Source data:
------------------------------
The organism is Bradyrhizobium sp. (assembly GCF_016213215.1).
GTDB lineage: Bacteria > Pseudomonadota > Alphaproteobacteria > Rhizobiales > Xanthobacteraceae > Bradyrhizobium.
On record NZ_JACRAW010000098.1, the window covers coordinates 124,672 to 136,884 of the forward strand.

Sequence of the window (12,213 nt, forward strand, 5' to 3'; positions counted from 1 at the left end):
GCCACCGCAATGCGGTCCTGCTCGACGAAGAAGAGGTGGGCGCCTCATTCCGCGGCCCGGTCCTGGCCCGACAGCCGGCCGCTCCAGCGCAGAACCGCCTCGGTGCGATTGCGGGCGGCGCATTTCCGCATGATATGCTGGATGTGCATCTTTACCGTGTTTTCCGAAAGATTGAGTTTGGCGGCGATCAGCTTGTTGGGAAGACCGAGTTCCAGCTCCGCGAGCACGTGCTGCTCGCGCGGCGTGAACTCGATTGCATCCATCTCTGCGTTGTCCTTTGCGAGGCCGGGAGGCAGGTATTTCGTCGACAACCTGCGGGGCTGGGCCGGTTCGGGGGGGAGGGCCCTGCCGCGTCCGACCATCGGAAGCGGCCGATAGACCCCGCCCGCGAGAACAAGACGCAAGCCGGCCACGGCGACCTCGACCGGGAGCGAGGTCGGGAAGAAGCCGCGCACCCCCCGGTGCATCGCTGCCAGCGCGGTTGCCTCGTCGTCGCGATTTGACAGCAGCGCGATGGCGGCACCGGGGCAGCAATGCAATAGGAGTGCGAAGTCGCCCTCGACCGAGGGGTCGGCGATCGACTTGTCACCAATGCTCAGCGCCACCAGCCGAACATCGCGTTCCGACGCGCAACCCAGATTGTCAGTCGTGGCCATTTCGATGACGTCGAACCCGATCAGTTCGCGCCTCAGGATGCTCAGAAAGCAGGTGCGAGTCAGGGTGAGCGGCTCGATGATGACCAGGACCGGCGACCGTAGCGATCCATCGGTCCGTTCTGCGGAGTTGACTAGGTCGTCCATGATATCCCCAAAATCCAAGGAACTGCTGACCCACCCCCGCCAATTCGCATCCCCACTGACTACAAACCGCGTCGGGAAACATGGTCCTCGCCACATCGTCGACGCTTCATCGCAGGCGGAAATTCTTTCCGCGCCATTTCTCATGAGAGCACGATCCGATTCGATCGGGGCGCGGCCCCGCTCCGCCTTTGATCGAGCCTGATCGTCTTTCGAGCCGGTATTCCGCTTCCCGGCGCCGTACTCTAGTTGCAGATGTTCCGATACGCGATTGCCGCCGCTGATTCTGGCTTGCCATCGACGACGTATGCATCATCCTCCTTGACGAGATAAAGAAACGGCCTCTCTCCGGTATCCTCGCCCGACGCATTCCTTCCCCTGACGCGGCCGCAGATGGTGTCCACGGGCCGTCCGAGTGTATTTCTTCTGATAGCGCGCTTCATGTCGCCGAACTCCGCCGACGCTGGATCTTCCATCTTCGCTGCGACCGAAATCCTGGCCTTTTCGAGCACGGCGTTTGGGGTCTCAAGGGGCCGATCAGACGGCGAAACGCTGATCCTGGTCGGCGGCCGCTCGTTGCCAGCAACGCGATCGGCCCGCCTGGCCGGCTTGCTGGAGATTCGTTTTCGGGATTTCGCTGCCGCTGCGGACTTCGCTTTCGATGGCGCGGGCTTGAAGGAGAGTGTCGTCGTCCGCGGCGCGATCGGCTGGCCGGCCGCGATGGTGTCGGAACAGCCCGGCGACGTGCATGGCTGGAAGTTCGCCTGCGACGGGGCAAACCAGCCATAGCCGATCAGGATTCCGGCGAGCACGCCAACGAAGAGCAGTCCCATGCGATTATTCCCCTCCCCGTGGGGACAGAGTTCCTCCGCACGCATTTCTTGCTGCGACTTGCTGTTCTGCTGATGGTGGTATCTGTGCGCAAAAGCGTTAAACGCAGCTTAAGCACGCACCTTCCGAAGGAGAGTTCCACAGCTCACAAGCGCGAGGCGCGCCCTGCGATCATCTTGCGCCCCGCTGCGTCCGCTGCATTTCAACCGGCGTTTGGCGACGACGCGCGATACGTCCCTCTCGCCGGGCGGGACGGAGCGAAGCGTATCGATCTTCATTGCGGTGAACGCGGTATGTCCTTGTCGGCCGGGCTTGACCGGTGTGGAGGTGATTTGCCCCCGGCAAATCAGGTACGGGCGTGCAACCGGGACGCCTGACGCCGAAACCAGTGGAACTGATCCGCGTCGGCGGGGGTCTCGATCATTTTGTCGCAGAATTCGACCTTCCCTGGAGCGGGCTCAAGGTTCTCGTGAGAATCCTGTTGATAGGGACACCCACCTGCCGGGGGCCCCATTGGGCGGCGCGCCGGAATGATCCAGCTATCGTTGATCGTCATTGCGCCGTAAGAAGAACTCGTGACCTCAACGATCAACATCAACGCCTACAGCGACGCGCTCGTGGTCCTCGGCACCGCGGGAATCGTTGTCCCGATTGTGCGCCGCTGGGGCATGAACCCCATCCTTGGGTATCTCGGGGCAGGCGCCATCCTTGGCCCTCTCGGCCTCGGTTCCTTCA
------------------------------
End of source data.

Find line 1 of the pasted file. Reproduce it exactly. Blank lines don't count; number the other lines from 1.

The organism is Bradyrhizobium sp. (assembly GCF_016213215.1).